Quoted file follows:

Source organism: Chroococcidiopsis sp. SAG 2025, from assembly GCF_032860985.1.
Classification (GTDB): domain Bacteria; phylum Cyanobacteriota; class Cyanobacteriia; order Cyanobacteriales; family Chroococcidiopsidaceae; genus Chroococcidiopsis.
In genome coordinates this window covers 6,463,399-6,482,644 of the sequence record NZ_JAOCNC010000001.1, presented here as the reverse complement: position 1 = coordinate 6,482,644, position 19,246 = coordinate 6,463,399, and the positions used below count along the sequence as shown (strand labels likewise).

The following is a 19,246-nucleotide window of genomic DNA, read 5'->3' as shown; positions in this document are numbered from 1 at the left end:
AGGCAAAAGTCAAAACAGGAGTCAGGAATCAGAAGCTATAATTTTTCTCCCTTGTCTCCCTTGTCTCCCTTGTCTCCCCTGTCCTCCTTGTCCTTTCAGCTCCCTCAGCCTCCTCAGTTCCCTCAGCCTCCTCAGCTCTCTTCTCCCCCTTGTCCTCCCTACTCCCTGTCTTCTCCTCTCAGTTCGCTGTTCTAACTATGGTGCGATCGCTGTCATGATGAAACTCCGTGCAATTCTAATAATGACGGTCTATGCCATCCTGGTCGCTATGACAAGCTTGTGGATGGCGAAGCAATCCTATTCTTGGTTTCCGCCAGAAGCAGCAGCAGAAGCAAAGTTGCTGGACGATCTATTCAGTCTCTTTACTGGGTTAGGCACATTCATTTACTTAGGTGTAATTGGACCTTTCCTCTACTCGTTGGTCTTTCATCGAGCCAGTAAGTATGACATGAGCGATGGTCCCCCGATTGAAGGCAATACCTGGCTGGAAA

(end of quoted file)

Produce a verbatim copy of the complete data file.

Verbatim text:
Source organism: Chroococcidiopsis sp. SAG 2025, from assembly GCF_032860985.1.
Classification (GTDB): domain Bacteria; phylum Cyanobacteriota; class Cyanobacteriia; order Cyanobacteriales; family Chroococcidiopsidaceae; genus Chroococcidiopsis.
In genome coordinates this window covers 6,463,399-6,482,644 of the sequence record NZ_JAOCNC010000001.1, presented here as the reverse complement: position 1 = coordinate 6,482,644, position 19,246 = coordinate 6,463,399, and the positions used below count along the sequence as shown (strand labels likewise).

The following is a 19,246-nucleotide window of genomic DNA, read 5'->3' as shown; positions in this document are numbered from 1 at the left end:
AGGCAAAAGTCAAAACAGGAGTCAGGAATCAGAAGCTATAATTTTTCTCCCTTGTCTCCCTTGTCTCCCTTGTCTCCCCTGTCCTCCTTGTCCTTTCAGCTCCCTCAGCCTCCTCAGTTCCCTCAGCCTCCTCAGCTCTCTTCTCCCCCTTGTCCTCCCTACTCCCTGTCTTCTCCTCTCAGTTCGCTGTTCTAACTATGGTGCGATCGCTGTCATGATGAAACTCCGTGCAATTCTAATAATGACGGTCTATGCCATCCTGGTCGCTATGACAAGCTTGTGGATGGCGAAGCAATCCTATTCTTGGTTTCCGCCAGAAGCAGCAGCAGAAGCAAAGTTGCTGGACGATCTATTCAGTCTCTTTACTGGGTTAGGCACATTCATTTACTTAGGTGTAATTGGACCTTTCCTCTACTCGTTGGTCTTTCATCGAGCCAGTAAGTATGACATGAGCGATGGTCCCCCGATTGAAGGCAATACCTGGCTGGAAA